It happens all the time. Two people are using a word and believe they are aligned on its definition, but their different interpretations lead to big misses in execution. When this happens with a common word like coaching, the results fall short and leave people scratching their head. I was recently in New York teaching a Coaching for Peak Performance class with a group of front-line managers.
"How many of you actively coach your team members?" (80% of the hands went up)
"How many of you coach both proactively for development and reactively for "just-in-time" learning?" (60% of the hands went up)
It didn't make sense to me. I was missing something. How could they be coaching and still not getting the results? We teach gap analysis for managers. We ask them to check for knowledge, skill and motivation. So, I did! Knowledge - CHECK. I asked them the questions and they answered with all the right words (and hand raises). Motivation - CHECK. I could see for myself these were passionate managers trying to achieve things they believed in.
Skill. Hmmmm. The only way to check for skill is to observe and so I did. And there it was. These managers were coaching like the only coaches they had probably ever been coached by. I've seen it so many times and yet the reasons eluded me, so I missed it again. With all the best intent, they were coaching for transfer not transformation. They were trying to create "mini-me's" and clones in the best possible way, by transferring all of their knowledge and experience through the coaching conversation. The problem is that with the pace of change today, we can't simply transfer because what made us successful in the past will not serve the next generation of leaders, team members, or individual contributors. We must also focus our coaching on transformation.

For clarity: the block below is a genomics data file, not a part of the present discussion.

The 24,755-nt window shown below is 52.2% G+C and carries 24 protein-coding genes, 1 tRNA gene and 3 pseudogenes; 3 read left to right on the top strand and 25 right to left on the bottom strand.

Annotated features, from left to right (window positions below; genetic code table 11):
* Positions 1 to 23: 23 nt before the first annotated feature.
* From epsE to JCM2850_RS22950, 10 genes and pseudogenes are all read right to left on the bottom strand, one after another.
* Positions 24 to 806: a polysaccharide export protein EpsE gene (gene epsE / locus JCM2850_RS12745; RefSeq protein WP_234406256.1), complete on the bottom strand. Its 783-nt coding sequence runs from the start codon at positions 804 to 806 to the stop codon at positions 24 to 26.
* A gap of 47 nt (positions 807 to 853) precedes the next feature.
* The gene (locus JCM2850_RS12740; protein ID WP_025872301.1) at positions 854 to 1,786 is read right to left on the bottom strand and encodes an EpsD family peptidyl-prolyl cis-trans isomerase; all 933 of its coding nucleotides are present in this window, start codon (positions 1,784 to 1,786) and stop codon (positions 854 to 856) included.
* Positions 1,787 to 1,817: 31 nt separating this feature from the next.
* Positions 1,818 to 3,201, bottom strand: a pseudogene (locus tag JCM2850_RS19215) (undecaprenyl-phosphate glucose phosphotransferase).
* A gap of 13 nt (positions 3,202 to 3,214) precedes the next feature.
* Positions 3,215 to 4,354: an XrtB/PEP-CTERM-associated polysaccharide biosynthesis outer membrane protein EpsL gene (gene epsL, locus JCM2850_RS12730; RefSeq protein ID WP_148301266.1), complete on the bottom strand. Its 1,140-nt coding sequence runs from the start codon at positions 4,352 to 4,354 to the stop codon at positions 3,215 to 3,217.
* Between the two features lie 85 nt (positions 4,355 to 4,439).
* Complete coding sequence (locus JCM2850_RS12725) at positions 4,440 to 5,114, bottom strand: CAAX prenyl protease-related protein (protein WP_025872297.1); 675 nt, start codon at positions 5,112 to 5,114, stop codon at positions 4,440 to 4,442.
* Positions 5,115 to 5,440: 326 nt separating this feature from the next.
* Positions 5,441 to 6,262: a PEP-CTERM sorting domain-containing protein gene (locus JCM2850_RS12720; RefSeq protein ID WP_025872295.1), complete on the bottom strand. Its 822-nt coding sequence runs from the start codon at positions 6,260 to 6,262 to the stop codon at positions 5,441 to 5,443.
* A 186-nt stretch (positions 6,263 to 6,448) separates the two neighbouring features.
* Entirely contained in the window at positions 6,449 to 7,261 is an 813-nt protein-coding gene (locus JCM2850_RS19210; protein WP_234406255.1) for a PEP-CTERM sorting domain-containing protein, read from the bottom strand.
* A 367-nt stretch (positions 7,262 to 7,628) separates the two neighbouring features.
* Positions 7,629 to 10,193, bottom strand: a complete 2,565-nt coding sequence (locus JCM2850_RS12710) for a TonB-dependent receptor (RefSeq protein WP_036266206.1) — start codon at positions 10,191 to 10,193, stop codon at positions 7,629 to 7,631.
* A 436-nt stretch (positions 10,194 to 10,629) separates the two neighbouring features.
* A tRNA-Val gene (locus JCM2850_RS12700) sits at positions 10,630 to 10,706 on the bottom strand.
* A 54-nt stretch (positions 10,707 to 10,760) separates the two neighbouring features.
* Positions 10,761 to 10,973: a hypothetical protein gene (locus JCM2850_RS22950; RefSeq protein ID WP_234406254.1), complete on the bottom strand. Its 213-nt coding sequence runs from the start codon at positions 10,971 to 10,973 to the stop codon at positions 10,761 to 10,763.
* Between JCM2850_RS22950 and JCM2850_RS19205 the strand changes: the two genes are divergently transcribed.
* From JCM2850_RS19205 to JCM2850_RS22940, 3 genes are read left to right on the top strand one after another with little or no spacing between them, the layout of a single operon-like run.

The keys to transformational coaching take practice and commitment to master, but they will create amazing results and much stronger relationships. Those keys include:
- Engage them. Make it about THEIR goals and vision of success. Even if they didn't know there was a problem, make them aware and them give them time to think about how they would like it to go differently the next time.
- Ask lots of questions. Be facilitative in your approach. Almost all of your preparation should be developing great questions that help people explore and think differently.
- Listen carefully. Not everyone communicates perfectly, so listen with empathy, considering both content and intent.
- Brainstorm for solutions and be ok (as the coach) not having all the answers. In fact, keep checking to make sure you're not limiting the answers to only the ones you've tried or experienced. The comfort zone is a hard place to leave.
- Take it higher and broader than any one situation. Model the way to tackle a tough problem or to be strategic or to change effectively. This is where the real payoff exists in coaching. If we take the transformational approach, we are developing the skills they will need to tackle the problems we haven't even thought of yet.
Coaching at this level requires some planning, some practice and some presence. The payoff for your investment is significant, you will surround yourself with people who will skillfully carry your team and your organization forward into a new era.